I'm still doin' the teaching thang and I'm happy to report it's going well. By the end of this academic year my teaching career will be as long as my engineering career at nine years each. Despite a rocky beginning in Katrina-year New Orleans and too many ups and downs to count, I'd say that within the last two years or so I've finally hit my stride. I've pretty much learned to accept the enduring headaches much better than I did in the earlier years and take great pleasure in the good times. Just about every day provides a lesson that I'm excited to teach and/or an unanticipated occurrence that makes me smile. I'm still at Lusher Charter School. While it is considered to be one of the best schools in New Orleans, I still see much room for improvement. I do think we're getting a little better year by year, yet on numerous occasions I've thought of looking elsewhere. I ought to pursue a change someday lest I get too comfy in any one spot, but I also want to beware of believing that I'll find greener grass elsewhere. Ultimately I've got a lot to be thankful for right now. So for the time being, I'm not quite ready to exchange one set of rewards and frustrations for another.
This is my fifth year of teaching PreCalculus Honors and AP Calculus AB, with a little BC thrown in when we have the demand. Rather than getting tired of teaching the same subjects year after year, I'm enjoying them more and more. It's been humbling yet fun to realize that I'll never know everything there is to know about even the more mundane math topics I'm tasked with teaching. Every year I find new ways to look at things I've taught many times over. Of course, then trying to transmit the skills and knowledge and interest to students who've never seen it before will always be an oft-elusive goal. One of my biggest laments is that I'm not able to give them much time to explore with little/no guidance from me. I've settled for sometimes saying, "Hey, here's something I was playing with last night..." or "Here's a fascinating article I just found..." and then leading them through a few exercises. I then reveal a cool discovery or insight and hope that a few will be inspired to wander a bit on their own time. But then it's back to the curriculum so that we can achieve pretty scores on the standardized tests.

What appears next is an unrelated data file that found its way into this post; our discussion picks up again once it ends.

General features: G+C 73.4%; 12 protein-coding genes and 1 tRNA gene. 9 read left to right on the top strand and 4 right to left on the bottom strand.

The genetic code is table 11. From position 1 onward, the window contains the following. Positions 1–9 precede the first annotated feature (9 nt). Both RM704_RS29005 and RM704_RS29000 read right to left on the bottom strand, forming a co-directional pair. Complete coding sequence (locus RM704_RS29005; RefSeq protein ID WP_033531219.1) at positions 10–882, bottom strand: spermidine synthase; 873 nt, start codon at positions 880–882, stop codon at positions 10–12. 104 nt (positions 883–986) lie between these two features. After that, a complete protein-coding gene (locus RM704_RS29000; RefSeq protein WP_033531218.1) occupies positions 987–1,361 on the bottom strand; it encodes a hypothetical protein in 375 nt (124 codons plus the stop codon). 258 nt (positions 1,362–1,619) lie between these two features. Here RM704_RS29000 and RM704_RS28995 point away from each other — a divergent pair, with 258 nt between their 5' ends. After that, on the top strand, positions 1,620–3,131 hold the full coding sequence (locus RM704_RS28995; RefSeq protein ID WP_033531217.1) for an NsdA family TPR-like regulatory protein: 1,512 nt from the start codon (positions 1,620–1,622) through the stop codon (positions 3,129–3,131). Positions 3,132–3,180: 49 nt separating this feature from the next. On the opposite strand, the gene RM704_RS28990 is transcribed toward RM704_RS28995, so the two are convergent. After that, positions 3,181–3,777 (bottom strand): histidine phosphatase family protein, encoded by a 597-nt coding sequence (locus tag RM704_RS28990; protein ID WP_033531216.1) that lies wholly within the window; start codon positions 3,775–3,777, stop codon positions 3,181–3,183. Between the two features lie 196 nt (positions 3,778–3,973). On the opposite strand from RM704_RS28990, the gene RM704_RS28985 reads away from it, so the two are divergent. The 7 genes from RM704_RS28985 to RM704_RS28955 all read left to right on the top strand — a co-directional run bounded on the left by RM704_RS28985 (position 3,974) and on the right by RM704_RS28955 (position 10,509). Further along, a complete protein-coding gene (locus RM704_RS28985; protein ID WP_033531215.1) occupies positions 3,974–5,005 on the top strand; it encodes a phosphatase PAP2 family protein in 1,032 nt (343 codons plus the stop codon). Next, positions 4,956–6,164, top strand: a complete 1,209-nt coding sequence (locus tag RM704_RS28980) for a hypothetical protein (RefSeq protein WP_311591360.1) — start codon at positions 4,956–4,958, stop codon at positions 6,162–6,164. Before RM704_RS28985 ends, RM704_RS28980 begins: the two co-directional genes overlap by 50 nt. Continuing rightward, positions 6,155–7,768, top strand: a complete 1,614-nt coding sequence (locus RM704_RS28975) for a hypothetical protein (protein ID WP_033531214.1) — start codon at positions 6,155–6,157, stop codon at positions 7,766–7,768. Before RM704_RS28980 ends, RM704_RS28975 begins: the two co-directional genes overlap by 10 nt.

Technology has opened many interesting avenues for my teaching. Like most things worth discussing and arguing about, I see technology as a double-edged sword. The interactive white boards (which I've used since my year #3) allow me to make my lesson content much more visually compelling than it would otherwise be, but it also makes it tempting to speed through lessons at breakneck pace. Free graphing software like Geogebra and Desmos have been my favorite tools. Being able to display dynamic constructions on the interactive whiteboard to demonstrate abstract concepts is tremendously valuable. I wish we had the resources to put it in the hands of all the students during class time. Probably someday soon we will, but putting techno-gadgets in students' hands then presents its own challenges. Even handheld calculators continue to be a divisive issue amongst math teachers. You've surely had many a discussion on them throughout your career as well. I've also been developing class websites for both PreCalc and AP Calc, featuring video lessons and other materials that students can access from anywhere with an internet connection. It's not a perfect solution, but I've found it to be quite helpful to students who get home and discover they've forgotten everything they learned in class that day.